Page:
A robust remote working model requires a deliberate approach and a good deal of planning
For most franchise owners, remote work has been part of the model from the beginning.
Think about it: many franchisees work in a central office with support staff and communicate with their operating sites, for the most part, at a distance. Working remotely, then, is not completely new.
Now, however, you’ve sent the office staff home and depending on the business your site managers may have sent their staff home too. Here are some tips for helping your teams be productive and engaged in this new model.
A successful remote working model requires much more than simply sending people home with a laptop. It requires a deliberate approach and a good deal of planning.
As you plan, you can focus on four key elements of a robust remote working model: people, processes, tools and technology.
‘People’ is first on that list for very good reason and this article will focus on that element.
I assume you already recognise that your employees are the key drivers of your success, so start by understanding who they are, what they can – and can’t – do and what they need to thrive.
That understanding will provide insight into the processes you need to develop, the tools you need to build or acquire and the technology you need to pull it all together.
Most likely, you’ve already begun to realise that working remotely requires you to let go of some control.
To fill that void, focus on empowering and motivating your people. These are key aspects of a successful culture and, I argue, a great approach is to promote autonomy, mastery and purpose.
I’m a big fan of the work of Daniel H Pink, who says that reward and punishment are not the most effective ways to motivate employees.
His research indicates that a better motivational approach is to encourage individual satisfaction. Humans naturally want and seek out autonomy, mastery and purpose, making them powerful tools in promoting satisfaction and motivation.
Since we’re talking about conceding a degree of control, let me point out that ‘autonomy’ isn’t about letting people do whatever they want.
Instead, it’s about giving each employee the leeway to work independently in the way that works best for them, including making certain decisions.
For each person, establish clear goals and boundaries and then give the employee the freedom to operate within those boundaries. The boundaries should provide clarity on tasks and actions and define what success looks like.
As you can see, there is a control mechanism at work here, but you enhance motivation by trusting employees to work in ways that best suit them.
Just about everyone enjoys the chance to improve their knowledge and skills.
Overcoming challenges and acquiring mastery is a satisfying part of the human experience, whether it’s related to work or not. Conversely, failure to learn and grow can be discouraging. You’re in a great position, as a leader, to give people opportunities to master new skills.
Start by understanding your employee’s current skills, aptitude and potential.
Among assessment tools, I like DISC and CliftonStrengths.
Both may be familiar to you, but just in case, DISC stands for dominance, influence, steadiness and conscientiousness. A DISC assessment reveals how strong an employee is in each area, which provides insight into the kind of work for which they are best suited.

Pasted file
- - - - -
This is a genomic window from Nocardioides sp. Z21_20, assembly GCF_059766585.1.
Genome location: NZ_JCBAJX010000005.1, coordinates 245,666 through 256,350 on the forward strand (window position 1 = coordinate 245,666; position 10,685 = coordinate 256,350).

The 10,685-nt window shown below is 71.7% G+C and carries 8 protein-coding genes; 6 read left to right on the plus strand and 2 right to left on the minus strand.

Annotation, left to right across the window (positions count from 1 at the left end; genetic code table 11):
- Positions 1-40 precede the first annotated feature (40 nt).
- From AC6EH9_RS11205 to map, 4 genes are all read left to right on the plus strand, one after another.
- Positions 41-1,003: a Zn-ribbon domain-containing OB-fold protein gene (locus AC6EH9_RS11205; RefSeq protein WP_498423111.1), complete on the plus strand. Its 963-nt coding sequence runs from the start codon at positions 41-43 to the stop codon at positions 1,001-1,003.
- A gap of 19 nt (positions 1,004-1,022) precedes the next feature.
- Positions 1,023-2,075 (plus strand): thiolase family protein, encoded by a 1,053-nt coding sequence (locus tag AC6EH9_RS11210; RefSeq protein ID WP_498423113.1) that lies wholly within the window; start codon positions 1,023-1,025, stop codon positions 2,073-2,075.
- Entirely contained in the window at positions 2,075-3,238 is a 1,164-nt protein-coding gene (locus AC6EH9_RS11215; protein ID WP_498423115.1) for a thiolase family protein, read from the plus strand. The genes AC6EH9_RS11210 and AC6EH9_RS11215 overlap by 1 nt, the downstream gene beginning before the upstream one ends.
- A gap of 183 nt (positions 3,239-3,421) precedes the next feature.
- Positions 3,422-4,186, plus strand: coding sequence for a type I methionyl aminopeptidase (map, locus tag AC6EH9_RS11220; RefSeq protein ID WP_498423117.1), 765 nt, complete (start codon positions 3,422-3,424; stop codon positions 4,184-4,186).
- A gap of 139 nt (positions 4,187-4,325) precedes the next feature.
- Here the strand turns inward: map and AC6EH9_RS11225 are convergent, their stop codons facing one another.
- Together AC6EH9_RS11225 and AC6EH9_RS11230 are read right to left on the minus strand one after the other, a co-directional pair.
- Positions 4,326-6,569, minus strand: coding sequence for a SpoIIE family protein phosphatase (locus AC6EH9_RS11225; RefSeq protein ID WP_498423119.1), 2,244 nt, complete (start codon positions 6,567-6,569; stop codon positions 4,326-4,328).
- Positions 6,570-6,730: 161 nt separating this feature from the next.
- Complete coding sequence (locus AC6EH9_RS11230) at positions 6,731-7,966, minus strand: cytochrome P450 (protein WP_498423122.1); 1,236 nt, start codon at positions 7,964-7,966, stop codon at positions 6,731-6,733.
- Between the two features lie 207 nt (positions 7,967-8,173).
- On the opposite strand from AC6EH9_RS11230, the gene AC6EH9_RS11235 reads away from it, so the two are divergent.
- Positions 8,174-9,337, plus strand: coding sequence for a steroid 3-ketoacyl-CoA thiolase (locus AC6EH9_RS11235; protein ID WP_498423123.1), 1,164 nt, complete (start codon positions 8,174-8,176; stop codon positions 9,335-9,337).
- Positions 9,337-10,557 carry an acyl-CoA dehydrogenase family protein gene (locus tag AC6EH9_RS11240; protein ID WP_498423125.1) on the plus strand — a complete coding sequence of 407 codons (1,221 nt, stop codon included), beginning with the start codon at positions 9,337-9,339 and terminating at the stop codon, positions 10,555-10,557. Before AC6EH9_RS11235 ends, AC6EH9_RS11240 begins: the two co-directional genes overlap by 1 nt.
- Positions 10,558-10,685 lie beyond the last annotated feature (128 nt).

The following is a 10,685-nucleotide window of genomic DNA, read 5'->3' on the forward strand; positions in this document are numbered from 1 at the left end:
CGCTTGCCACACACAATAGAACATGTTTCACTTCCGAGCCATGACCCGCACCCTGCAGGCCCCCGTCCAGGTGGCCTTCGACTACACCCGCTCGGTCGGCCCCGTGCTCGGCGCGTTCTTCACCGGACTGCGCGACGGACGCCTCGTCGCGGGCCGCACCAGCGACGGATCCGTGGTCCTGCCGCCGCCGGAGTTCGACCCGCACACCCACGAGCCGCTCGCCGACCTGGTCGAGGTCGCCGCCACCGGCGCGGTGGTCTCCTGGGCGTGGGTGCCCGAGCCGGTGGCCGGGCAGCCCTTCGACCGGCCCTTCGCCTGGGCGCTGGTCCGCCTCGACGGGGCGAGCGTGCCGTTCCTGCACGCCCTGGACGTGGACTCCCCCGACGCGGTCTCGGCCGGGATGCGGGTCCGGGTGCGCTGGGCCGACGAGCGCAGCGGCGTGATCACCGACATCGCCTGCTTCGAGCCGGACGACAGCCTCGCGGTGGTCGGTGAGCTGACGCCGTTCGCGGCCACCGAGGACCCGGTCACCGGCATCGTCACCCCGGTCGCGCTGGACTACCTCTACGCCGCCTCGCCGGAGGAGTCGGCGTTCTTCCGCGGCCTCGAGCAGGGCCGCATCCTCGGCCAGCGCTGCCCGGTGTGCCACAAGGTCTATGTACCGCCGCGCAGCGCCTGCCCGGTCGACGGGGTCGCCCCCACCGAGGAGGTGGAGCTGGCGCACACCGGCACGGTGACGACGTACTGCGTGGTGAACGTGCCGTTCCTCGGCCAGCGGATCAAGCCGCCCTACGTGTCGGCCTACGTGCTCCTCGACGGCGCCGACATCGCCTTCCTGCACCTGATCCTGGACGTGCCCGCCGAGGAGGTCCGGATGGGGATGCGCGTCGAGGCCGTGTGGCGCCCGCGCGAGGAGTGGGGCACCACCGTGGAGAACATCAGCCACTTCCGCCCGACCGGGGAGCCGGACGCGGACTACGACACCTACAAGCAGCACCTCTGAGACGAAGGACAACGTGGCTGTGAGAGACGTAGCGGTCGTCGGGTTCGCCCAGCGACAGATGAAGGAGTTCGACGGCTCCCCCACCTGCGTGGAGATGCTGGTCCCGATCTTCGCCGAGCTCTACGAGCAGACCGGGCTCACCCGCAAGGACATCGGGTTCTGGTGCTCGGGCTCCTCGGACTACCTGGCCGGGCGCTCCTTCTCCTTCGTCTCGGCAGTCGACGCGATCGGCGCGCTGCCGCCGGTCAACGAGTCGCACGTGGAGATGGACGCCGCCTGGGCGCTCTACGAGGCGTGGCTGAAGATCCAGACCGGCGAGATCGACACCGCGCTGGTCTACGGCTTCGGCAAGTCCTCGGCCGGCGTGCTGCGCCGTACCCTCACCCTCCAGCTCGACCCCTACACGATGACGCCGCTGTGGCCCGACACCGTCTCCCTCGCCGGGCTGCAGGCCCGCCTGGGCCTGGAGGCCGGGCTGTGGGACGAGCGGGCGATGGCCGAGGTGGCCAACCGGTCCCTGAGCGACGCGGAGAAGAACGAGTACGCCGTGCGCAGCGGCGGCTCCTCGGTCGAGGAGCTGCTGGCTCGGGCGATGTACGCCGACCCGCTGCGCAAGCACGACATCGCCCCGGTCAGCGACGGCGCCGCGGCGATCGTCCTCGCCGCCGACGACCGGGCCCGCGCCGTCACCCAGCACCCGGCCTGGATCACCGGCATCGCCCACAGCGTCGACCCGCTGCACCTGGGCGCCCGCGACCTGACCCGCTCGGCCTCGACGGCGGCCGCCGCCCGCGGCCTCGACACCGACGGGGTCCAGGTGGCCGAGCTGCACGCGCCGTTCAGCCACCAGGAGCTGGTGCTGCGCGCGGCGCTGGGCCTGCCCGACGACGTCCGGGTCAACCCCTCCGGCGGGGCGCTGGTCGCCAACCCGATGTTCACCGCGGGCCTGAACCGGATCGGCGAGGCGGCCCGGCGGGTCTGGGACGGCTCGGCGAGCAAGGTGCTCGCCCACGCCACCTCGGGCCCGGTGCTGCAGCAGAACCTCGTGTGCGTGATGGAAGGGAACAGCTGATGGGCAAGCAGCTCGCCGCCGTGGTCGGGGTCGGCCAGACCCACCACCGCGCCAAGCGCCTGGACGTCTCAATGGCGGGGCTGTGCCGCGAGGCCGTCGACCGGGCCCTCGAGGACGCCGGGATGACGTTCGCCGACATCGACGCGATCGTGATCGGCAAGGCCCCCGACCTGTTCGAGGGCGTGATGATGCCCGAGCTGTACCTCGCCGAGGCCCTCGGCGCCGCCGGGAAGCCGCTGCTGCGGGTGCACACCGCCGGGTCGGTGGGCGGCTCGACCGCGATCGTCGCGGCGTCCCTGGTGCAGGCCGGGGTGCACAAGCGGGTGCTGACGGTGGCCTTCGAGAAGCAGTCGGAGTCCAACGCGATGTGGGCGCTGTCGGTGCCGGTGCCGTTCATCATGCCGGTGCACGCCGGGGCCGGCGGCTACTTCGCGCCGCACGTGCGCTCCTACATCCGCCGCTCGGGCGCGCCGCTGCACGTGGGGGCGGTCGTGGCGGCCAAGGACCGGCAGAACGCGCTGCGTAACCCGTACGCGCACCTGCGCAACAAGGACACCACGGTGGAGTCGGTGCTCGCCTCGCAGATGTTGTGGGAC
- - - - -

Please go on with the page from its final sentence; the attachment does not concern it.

At the risk of oversimplifying, someone who has strengths in dominance and influence is likely to excel in leadership or sales roles. Someone with strengths in steadiness and conscientiousness is a good candidate for accounting or IT.
You may know CliftonStrengths by its original title, StrengthsFinder. What I like about this assessment is that it encourages people to focus on the positive and identify and build on their strengths.
In addition to identifying an individual’s top five strengths, CliftonStrengths profiles each person’s unique mix of 34 different strength themes. These include themes like ideation, command, responsibility, achiever and positivity.
When a person knows their top five strengths, they gain insight into their own work style, motivation and interpersonal preferences. When you, as a manager, know a person’s top five, you can adjust your approach to maximize your ability to motivate them.
A caveat here: these are very basic summaries. To get a fuller understanding of these assessments and how they can help you and your team you should do a bit more research.
Purpose provides focus
This seems intuitive and people work for a salary. However, money rarely is the sole driver and often it’s not the primary driver.
You’ve probably seen or read Simon Sinek’s work – he uses ‘why’ in the same way I use ‘purpose’. To maximise self-motivation, each member of your team should have a clear definition of the purpose of their role in your company, connected to your company’s overall purpose or why.
For employees, purpose may include a desire to make an impact, contributing to something larger than themselves or challenging themselves to grow and learn.
In the remote world, you don’t have face-to-face interaction to promote ownership and accountability. Instead, help each team member connect their personal sense of purpose with your company’s mission. Each one should be able to tell you how their contribution makes a difference.
In a remote working model, autonomy, mastery and purpose help you replace managerial control with empowered self-control. They help employees find the motivation to excel and grow independently. In turn, that allows you to coach and mentor people at a higher level and enables them to perform at a high level, wherever they work.
Chris Dyer is the founder and CEO of PeopleG2.